I'm Starting A Business. What Do I Need To Do?

The first step into business is exciting. Taking that idea from conception to birth, developing your branding, working on your website. It’s your little baby that you’re starting to nurture and want to see grow. Now you’ve started, where do you go next? One of the things to make sure you stay on top is your finance. It’s not really seen as the ‘sexy’ part of business like perhaps marketing or booking customers are but it’s an integral area which you need to organise.

Don’t be like the vast majority of new businesses, waiting for money to roll in to start worrying about it. Waiting until paperwork is due to start getting numbers in order, accounts up to date. Keep on top of finances when they are fairly simple at the beginning of a business and you’ll be in the groove and find it second nature when your business grows and in turn, your accounts become more complex.

You need to decide if you are setting up as a limited company or working your business as a self employed individual. If you are self employed you can withdraw whatever money from your business as you’ll be taxed on profits, not earnings. If decide to set up as a limited company, you’ll need to register with Companies House and then pay yourself a salary as the director of the company. If you do one of these options and then decide to change, this is perfectly possible (although switching from limited company to self employed is arguably slightly more difficult) but know that you will have to submit paperwork, whichever you go about business.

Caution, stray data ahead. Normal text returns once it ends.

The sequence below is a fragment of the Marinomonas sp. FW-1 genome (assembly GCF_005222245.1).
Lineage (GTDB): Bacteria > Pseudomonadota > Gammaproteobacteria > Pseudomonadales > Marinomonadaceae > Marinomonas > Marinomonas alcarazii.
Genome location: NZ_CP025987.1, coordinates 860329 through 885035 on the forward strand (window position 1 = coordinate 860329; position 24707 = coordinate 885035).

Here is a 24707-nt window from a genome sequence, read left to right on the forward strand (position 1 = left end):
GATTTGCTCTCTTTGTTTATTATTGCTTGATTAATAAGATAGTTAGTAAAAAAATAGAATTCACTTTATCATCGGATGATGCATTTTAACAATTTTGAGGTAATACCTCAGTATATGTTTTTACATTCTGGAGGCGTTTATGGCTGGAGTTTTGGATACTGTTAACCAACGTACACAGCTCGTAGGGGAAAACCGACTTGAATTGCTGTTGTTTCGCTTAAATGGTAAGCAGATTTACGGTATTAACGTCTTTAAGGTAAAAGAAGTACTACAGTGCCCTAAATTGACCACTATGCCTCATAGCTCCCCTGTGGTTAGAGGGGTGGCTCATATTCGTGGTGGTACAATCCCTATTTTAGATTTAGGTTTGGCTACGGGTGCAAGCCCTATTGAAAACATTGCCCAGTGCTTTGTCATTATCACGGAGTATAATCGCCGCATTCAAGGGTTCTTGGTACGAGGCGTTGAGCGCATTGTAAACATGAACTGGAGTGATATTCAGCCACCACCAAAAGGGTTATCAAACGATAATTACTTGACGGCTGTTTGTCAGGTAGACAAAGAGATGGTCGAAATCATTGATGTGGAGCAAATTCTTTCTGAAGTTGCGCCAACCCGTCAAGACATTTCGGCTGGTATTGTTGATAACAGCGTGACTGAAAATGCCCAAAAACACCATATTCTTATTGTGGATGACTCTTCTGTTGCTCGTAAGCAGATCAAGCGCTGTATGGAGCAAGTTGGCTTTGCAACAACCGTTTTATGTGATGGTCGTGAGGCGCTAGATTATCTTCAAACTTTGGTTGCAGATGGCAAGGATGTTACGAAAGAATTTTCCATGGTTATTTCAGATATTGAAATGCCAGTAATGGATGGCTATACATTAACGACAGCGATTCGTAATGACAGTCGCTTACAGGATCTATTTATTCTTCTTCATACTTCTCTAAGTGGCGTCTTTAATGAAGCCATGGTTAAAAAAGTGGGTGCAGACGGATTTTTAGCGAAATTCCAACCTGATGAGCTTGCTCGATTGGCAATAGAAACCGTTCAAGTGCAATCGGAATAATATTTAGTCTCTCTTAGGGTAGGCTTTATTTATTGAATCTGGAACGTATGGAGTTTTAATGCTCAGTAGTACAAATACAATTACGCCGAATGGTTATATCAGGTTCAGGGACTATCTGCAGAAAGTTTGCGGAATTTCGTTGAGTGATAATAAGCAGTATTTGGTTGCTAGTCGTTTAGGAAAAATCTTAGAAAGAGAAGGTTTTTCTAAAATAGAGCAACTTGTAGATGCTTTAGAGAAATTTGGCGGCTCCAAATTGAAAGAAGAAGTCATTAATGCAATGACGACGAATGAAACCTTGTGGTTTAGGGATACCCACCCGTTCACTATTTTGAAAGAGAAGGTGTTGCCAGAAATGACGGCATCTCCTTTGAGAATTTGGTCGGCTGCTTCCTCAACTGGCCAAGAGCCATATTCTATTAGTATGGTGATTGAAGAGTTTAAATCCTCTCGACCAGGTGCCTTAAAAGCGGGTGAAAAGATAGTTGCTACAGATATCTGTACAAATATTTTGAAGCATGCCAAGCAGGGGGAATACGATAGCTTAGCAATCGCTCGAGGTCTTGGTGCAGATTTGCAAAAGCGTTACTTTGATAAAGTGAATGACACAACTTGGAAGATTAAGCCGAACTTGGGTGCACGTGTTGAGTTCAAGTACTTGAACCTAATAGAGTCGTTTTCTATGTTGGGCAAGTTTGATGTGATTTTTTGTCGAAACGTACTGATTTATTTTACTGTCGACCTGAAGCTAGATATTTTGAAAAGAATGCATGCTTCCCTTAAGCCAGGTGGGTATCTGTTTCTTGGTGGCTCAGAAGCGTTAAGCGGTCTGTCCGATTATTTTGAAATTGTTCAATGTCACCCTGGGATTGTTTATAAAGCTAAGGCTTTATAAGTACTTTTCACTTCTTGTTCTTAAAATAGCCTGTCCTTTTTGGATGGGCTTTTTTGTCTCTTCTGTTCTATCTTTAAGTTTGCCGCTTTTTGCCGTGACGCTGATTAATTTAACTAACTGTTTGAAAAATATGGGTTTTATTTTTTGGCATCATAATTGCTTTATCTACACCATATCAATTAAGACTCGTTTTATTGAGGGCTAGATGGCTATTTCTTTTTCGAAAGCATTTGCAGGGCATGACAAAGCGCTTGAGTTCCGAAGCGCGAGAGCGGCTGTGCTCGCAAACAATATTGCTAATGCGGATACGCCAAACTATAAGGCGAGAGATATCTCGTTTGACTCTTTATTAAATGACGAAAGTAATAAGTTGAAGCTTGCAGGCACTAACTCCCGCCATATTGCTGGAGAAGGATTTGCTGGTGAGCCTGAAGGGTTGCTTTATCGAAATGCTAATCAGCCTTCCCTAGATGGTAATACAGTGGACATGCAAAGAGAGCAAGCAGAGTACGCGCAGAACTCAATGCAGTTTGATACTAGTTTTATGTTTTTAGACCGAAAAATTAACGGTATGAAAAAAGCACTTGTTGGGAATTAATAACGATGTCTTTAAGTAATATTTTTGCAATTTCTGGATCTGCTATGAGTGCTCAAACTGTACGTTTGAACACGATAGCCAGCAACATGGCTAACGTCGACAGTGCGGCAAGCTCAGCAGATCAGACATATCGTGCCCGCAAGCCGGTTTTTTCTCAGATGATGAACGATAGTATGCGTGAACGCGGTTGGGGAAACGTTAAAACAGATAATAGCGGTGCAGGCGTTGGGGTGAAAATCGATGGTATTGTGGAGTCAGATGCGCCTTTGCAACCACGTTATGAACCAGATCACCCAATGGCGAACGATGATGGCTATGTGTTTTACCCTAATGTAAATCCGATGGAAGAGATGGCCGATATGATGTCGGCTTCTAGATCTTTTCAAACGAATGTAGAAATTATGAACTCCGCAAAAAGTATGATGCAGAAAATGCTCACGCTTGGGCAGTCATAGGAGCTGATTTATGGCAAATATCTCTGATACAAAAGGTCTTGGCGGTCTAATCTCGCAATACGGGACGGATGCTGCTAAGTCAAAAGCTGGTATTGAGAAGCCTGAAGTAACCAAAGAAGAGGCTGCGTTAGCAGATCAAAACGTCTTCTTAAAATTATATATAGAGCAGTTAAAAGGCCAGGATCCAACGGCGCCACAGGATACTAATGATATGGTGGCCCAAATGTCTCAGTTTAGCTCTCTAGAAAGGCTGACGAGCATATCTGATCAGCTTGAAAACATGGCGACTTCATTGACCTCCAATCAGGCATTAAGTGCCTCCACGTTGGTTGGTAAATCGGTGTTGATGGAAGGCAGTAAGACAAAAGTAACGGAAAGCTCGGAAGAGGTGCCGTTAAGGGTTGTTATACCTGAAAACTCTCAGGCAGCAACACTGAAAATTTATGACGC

Get yourself a business bank account. We’ve spoken before about the benefits of using a specific business bank account instead of a personal one and you can check out that blog here. You could also look at business loans in order to finance your start up. If you have to pay back a loan each month, getting your business finance in order is even more important!

Make sure you know what dates you need to remember. One of those big wall calendars in your office is hugely useful, beyond knowing how many weeks there are left ‘til Christmas Day. Make a note of when you need to submit tax returns, accounts to Companies House and pay your bills.

An accountant is a great asset for your business. Accountants have worked with an array of businesses and seen many succeed and others fail. They have knowledge and invaluable advice for business owners and can often see things you can’t. They’ll also be able to take the keeping of your accounts up to date off your hands, letting you loose on the more exciting part of bringing your ideas to market.

Whatever your new venture is, from florists to plumbers to online shops, once you’ve financed your business and got these ducks in a row, there is no telling where you can go. From your kitchen table, to a home office, to a designated premises. From a one person band to a team of talented individuals. Things grow, change and develop but you always need those accounts in order or failure will inevitably come knocking. Getting a good accountant on board from the beginning is best for business.